DC and Marvel have been publishing special, out-of-continuity comic books for decades, usually (but not always) under their respective “Elseworlds” and “What If?” banners. It’s the kind of stuff that fanboys would argue about before the internet, like ‘What if Batman but in Victorian era England and he’s fighting Jack the Ripper?’ or ‘What if Gwen Stacy never died?’ or ‘What if the Punisher killed everyone in the Marvel Universe?.’ It’s all in good fun, these inconsequential hypotheticals, and that is essentially what David Yarovesky’s Brightburn is, too — a goofy ‘What if…’ scenario, presumably concocted over some beers late at night. The hook is undeniably catchy: ‘What if Superman…but evil?!” True to Superman’s well known origins, Brightburn begins with Tori & Kyle Breyer (Elizabeth Banks and David Denman), unable to conceive a child of their own, finding a rocket ship/escape pod thingy in the woods containing a tiny, human-like baby. Fast forward 10 years or so, and they are the happy parents to Brandon (Jackson Dunn), who seems like a pretty well-adjusted kid. But since this is the ‘evil’ version of Superman, instead of learning to control his powers and use them for the betterment of mankind and his adopted home world, Brandon discovers that he has the ability to fuck with just about anybody he wants, and silence anyone who might tell his parents about it.
Yarovesky and cinematographer Michael Dallatorre shoot everything with clarity and simple, clean compositions. This is a good-looking film, but while it satisfies as low budget genre fare, one is left with the feeling that it could have been more.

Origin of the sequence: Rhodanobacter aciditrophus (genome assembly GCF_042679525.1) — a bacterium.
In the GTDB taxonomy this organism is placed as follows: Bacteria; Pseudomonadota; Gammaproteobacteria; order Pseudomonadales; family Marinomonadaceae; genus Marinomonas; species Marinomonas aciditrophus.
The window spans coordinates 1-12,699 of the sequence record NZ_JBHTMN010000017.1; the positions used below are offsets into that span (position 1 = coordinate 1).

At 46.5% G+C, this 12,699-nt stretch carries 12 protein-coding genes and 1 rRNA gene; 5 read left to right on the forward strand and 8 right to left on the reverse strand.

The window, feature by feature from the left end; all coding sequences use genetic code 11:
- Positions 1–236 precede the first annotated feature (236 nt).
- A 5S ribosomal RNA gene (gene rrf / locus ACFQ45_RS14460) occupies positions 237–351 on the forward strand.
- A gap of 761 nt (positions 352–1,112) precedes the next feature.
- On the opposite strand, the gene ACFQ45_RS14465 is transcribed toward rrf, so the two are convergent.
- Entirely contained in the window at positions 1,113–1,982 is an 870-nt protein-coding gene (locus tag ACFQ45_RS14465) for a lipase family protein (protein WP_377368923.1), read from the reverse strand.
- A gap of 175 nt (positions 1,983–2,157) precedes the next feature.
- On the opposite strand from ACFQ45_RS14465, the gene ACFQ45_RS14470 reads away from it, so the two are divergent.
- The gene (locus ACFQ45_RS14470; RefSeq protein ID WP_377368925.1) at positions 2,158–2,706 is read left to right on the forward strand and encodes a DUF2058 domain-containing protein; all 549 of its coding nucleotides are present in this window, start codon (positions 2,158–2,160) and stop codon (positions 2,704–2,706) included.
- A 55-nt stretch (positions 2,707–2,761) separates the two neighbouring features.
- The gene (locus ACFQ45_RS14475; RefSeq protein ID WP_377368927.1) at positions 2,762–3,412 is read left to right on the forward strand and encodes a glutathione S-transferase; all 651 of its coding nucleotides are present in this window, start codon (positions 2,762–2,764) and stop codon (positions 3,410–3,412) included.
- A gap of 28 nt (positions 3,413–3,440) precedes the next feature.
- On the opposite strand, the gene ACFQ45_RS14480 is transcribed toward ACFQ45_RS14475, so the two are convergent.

Yarovesky and writers Brian and Mark Gunn (brother and cousin, respectively, to James Gunn, who produced the film) have some fun with this premise, for sure. True to their roots in low budget horror, the Gunns have devised a superpowered slasher film, with a couple of absolutely brutal, squirm-inducing set pieces. There’s a bit with a shard of glass and an eyeball that that is almost unwatchable in the best, most horrific way possible. Yarovesky and cinematographer Michael Dallatorre shoot everything with clarity and simple, clean compositions. This is a good-looking film, but while it satisfies as low budget genre fare, one is left with the feeling that it could have been more. For one, Brandon is an absolute cipher of a character, seemingly designed to look as blank as possible even while murdering people. This could certainly be part of the point, but it robs him of any personality and agency. It’s never suggested that Brandon has turned bad because of his upbringing (his parents talk openly to him about being adopted), but because something in his old space pod has ‘activated’ him. In that sense, any kind of interest in the nature vs nurture argument goes right out the window. The filmmakers do suggest that puberty mixed with superpowers can lead to some creepy stalking behavior, but this thread is also underdeveloped. For their part, Banks and Denman give solid performances, providing some gravitas for the proceedings, with Banks in particular elevating every scene that she’s in. She’s so good that one wishes the film could rise to her level. The movie has an absolute gut-punch of an ending, but much like the old comic books that this kind of resembles, Brightburn is ultimately an inessential one-off.